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Aug 1, 2006
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Missy:

Thank you for your kind note when my Frankie Weiss left us for another world.

Even with the cards under the left side, I'm sure the dial and movement are not centered so the numerals are completely vertical. How is it attached to the case? It seems off center to me.
 

Susan Moody

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Jan 18, 2010
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Sorry to have "disappeared" after receiving your comments. Too many irons in the fire plus I've been looking for my October bulletin! I did have the camera at an odd angle when taking the pictures posted. I had a small flashlight on the subject which meant I was focusing the light and lens at the same time. I've had another set of eyes look at the dial and we believe it isn't off center but I can try a more scientific approach tomorrow or take additional pictures when I have daylight and not relying on a flashlight. I did adjust the crutch some and it ran temporarily without the cards which was a step in the right direction but then it quit. I wanted to read the bulletin before I made any other adjustments. I'll post back once I've made some progress. Thank you.
 

Missy

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May 27, 2004
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Thanks for checking back Susan. We are all anxious for you to get your nice clock running.

Remember it only takes a tiny adjustment to find the right spot. You will have to have your ear very near the clock as you listen to hear for the even tick when making increment turns to the movement. Wait for the pendulum to settle down after each adjustment. These French clocks are very quiet tickers.

Hoping for good news soon,
Missy
 

giorgio

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Feb 18, 2004
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I am familiar with these clocks. The easiest way to get it in beat, provided there is nothing wrong with the crutch or pendulum, is to loosen the two screws in the back cover and rotate the movement from the front until the ticking is even.
Giorgio
 

Susan Moody

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Jan 18, 2010
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Well I can finally report some results. Using a plumb bob and the article from the October Bulletin I straightened the dial on the clock. I was still having some issues with the clock's beat...back to using 1/2 deck of cards on the left side back and front to get an even sound. It would run for 3 minutes then stop. I sat down with it again today and made some adjustments to the crutch. Still having the same issue with it running for a few minutes then stopping. I started back with the deck of cards. I now have 2 cards under the left front and one card under the back right and its been running 3 hrs. Progress! It's sitting in the middle of the dining room table so I eventually need to move it to its new home. Is this type of clock typically so sensitive as far as set up to keep it running? Is it possible there's an underlying issue that I'll need to have checked out? Thanks to all.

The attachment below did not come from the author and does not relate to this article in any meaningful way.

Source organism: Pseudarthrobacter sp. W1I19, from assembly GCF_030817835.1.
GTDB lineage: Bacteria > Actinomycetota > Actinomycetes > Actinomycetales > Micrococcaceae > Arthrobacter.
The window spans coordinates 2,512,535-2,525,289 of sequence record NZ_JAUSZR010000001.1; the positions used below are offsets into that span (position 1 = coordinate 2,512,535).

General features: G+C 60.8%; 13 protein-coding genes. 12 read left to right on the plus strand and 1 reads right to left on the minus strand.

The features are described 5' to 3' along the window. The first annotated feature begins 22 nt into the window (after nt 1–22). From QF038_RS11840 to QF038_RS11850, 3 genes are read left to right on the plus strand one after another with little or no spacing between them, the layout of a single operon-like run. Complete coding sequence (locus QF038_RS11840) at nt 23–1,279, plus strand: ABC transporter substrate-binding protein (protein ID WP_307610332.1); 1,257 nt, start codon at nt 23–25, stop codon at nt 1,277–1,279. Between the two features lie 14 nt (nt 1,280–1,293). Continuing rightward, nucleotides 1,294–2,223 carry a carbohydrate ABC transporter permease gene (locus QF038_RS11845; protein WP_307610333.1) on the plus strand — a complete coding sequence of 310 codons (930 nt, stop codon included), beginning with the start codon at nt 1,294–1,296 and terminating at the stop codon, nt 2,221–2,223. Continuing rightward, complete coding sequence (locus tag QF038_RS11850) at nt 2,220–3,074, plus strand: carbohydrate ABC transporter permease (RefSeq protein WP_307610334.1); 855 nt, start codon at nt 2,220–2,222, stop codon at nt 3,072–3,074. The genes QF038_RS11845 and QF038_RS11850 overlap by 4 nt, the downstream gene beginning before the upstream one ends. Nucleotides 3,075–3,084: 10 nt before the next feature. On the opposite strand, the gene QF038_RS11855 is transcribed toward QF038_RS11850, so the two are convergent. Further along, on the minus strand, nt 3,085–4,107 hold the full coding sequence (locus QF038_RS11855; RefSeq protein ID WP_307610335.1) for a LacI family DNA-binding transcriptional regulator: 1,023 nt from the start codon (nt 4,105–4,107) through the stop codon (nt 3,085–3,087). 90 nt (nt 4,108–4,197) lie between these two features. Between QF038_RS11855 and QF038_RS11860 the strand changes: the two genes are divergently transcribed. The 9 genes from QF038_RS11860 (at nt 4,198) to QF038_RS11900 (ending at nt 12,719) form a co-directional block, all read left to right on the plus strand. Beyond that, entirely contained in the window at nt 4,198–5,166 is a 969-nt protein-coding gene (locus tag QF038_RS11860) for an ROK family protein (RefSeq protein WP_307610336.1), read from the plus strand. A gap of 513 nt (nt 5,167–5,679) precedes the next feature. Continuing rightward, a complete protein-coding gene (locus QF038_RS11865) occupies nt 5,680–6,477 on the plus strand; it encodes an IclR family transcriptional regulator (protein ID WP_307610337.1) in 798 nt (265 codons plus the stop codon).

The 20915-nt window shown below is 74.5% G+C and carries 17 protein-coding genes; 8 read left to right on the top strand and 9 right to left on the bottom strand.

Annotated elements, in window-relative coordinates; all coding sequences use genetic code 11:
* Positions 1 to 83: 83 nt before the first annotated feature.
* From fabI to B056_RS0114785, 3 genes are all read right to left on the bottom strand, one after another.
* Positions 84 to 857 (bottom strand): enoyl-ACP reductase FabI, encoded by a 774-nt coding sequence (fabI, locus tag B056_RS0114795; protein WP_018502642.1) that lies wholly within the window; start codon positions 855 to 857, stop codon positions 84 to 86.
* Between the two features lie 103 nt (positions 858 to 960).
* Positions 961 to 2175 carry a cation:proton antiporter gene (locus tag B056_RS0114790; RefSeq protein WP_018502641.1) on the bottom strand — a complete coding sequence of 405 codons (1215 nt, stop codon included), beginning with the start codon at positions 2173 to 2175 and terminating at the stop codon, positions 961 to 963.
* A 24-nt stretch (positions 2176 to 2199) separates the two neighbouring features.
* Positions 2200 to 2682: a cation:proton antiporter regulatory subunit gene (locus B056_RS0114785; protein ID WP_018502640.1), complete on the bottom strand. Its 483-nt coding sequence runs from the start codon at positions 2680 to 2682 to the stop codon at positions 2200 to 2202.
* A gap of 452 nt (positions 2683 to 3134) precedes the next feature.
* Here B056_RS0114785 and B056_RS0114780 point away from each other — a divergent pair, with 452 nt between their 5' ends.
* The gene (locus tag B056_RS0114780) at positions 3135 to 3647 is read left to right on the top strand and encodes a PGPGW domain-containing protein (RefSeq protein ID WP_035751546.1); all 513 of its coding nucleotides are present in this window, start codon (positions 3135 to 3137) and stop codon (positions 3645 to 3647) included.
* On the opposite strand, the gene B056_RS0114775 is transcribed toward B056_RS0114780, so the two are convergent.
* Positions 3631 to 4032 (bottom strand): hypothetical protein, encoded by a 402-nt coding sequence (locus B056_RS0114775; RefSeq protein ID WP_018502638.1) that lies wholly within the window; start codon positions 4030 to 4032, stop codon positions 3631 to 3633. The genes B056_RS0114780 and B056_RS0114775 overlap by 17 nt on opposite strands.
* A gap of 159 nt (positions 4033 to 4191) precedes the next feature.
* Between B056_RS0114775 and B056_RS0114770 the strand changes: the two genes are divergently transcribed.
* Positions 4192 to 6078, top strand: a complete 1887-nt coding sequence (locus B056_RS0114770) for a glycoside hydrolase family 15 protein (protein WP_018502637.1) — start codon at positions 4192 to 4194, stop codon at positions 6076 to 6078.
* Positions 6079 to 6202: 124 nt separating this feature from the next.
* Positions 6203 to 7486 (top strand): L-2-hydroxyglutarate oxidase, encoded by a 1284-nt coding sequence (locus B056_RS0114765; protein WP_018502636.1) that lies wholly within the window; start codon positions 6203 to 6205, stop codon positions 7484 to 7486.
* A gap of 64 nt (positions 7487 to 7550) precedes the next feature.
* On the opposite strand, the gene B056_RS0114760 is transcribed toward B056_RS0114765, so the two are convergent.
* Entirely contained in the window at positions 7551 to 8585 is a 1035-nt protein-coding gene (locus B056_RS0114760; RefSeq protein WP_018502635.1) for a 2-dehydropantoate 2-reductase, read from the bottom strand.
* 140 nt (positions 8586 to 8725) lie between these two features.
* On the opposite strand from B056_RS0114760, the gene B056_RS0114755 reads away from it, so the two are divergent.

harold bain

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Susan, without going through the whole thread, has the movement been serviced? French clocks have a very quiet tick, hard to hear if it's in beat without amplification. I use a mechanic's stethoscope, with the end either on the movement, or from the front, on the minute arbor. I've had a few difficult ones, that seemed to go out of beat every time I wound them. The crutch wasn't tight enough on it's arbor. Took a while to find the problem, though.
 

Susan Moody

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Jan 18, 2010
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I purchased this clock at the regional clock mart in Daytona last month. The gentleman assured me it had been serviced. The first (and only) time I wound the clock I believe the dial did slip so I'll be careful next I wind it.
-> posts merged by system <-
To determine whether the crutch is tight enough on the arbor I'd have to remove it from the case?
 

harold bain

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Susan, how good are you at hearing if a clock is in beat? French clocks just won't run if they are not exactly in beat, so there isn't much wiggle room as far as "almost". Setting it in beat involves moving the crutch on it's arbor. If you push the crutch in either direction, you should feel some resistance when the anchor hits the bottom of the escapewheel. The amount of resistance determines if it is too loose or not. Pushing past this resistance changes the beat. Being in beat should involve the crutch having equal movement on both sides of it's center before hitting the bottom of the escapewheel. Setting it in beat is always somewhat trial and error, often more error. Make sure it is on a very level surface when setting the beat, and when running the clock.
 

Susan Moody

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Jan 18, 2010
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I'm pretty good at hearing the beat and I'd say this clock is a little louder than most French clocks. Can I assume that if the clock has been running for almost four hours that it is in beat?
 

harold bain

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Yes, pretty good chance it is in beat if it runs 4 hours. I should have mentioned, to set it in beat, push the crutch toward the side you have to shim to make it run.:D